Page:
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Nikon D7200 vs D7500 Comparison

Storage & Battery

Nikon D7200

Nikon D7200 camera image

Nikon D7500

Nikon D7500
Nikon D7200
Nikon D7500
Refers to the year this camera was officially made available for sale.
Announcement Date
Refers to the date the manufacturer publicly announced the upcoming release and general specs of this camera.
March 02, 2015
April 12, 2017
Camera Type
Camera Size
Camera Weight

The Nikon D7500 outperforms the Nikon D7200 with a score of 70/100 compared to the D7200’s 68/100. Both cameras are DSLRs released in 2015 and 2017, respectively, with a similar launch price of $1200 for the D7200 and $1250 for the D7500. They share nearly identical dimensions, with the D7500 being slightly lighter at 720g, compared to the D7200’s 765g.

The D7500’s higher score reflects its better performance, likely due to its newer release year. However, the D7200 still offers great value with its lower launch price. When considering these two cameras, it’s essential to weigh the importance of performance against cost. Ultimately, the choice between the Nikon D7200 and D7500 depends on individual preferences and priorities.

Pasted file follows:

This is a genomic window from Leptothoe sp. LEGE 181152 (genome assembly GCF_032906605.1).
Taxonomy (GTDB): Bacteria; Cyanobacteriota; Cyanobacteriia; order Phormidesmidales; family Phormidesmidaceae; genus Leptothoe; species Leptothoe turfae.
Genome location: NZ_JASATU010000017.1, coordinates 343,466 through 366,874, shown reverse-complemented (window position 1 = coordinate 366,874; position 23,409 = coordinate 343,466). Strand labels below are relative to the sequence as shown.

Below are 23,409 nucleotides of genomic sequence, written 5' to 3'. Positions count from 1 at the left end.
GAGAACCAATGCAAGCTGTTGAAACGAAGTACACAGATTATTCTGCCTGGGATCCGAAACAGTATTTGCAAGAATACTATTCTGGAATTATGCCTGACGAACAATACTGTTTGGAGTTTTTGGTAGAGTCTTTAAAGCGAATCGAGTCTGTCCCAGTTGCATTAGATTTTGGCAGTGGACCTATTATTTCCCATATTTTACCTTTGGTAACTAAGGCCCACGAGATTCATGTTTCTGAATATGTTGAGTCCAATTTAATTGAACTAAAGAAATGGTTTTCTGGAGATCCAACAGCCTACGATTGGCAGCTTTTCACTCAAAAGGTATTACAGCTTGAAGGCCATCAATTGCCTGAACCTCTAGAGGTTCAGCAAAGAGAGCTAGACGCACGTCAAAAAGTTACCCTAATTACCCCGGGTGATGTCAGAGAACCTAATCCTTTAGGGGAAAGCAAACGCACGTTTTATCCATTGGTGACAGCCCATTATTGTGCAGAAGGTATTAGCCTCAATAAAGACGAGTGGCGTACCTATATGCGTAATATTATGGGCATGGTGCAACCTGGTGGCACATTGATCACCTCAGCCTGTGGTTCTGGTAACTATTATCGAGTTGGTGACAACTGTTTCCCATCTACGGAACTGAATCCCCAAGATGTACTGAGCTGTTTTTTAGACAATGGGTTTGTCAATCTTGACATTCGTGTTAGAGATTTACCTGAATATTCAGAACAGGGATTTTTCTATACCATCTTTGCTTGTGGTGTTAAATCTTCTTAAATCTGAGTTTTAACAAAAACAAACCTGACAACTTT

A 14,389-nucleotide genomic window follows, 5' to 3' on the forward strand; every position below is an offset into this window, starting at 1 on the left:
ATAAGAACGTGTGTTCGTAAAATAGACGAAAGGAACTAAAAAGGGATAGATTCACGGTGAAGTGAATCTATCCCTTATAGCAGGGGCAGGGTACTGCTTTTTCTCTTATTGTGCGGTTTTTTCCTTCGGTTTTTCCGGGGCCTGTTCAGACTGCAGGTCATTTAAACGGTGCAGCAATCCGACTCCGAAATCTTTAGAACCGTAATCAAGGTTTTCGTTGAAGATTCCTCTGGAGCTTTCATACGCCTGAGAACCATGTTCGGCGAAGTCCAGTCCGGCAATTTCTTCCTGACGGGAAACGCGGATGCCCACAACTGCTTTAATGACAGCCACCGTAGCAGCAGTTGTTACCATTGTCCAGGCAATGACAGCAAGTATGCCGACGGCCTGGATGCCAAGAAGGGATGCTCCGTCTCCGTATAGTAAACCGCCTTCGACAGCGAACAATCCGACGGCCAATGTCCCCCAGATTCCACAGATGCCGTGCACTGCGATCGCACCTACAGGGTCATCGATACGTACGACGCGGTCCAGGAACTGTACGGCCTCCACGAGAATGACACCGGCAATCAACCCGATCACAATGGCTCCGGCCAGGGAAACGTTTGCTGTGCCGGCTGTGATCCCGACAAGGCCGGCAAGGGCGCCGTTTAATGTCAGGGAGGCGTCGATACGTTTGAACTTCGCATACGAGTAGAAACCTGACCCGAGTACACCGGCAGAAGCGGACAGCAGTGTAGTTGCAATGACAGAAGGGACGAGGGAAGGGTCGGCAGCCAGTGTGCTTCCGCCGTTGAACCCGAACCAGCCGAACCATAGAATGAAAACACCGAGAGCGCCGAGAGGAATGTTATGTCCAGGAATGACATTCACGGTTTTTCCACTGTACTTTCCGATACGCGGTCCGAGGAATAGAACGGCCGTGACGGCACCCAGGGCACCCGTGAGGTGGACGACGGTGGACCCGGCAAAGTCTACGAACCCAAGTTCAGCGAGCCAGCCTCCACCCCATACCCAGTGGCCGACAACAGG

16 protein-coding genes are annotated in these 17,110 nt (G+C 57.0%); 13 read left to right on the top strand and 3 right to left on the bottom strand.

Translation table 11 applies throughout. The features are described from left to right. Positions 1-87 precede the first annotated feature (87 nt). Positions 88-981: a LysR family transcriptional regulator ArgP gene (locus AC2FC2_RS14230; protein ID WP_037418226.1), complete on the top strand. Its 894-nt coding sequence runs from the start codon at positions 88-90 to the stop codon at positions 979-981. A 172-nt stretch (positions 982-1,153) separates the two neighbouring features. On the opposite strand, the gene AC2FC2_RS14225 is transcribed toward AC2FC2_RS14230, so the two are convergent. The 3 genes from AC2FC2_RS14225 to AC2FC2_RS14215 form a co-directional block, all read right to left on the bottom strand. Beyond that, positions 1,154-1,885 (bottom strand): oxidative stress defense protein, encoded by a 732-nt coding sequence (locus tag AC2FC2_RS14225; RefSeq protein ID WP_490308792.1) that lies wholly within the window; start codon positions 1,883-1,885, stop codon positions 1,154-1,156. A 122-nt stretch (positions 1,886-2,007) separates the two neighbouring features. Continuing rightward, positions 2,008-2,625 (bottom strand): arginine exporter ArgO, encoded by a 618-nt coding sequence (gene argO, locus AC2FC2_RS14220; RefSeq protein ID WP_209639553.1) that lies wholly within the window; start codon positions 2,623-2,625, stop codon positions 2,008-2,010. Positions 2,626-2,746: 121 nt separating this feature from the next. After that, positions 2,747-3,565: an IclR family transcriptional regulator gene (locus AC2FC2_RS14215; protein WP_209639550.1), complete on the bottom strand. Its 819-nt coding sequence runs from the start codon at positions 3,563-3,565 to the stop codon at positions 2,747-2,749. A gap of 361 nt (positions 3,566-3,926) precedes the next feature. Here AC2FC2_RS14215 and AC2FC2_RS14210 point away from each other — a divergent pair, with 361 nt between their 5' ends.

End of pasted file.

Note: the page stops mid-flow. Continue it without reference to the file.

Nikon D7200 vs D7500 Overview and Optics

The Nikon D7200 wins in the optics comparison with a score of 71/100, while the Nikon D7500 scores slightly lower at 68/100. Both cameras share some common specifications, such as the CMOS sensor type, APS-C sensor size, Nikon F DX lens mount, and the lack of image stabilization.

The D7200 surpasses the D7500 in terms of megapixels, boasting 24.2 compared to the D7500’s 20.9. This results in higher resolution images, which can be beneficial for photographers who print large images or heavily crop their photos. Additionally, the D7200 has a higher DXOMARK score for the sensor at 87, compared to the D7500’s 86. This indicates that the D7200’s sensor may perform slightly better in certain situations, such as low-light conditions.

On the other hand, the D7500 excels in shooting speed, with 8 frames per second compared to the D7200’s 6 frames per second. This makes the D7500 more suitable for capturing fast-moving subjects, such as sports or wildlife photography. The D7500 also has a more advanced processor, the Expeed 5, which provides faster image processing and improved noise reduction compared to the D7200’s Expeed 4 processor.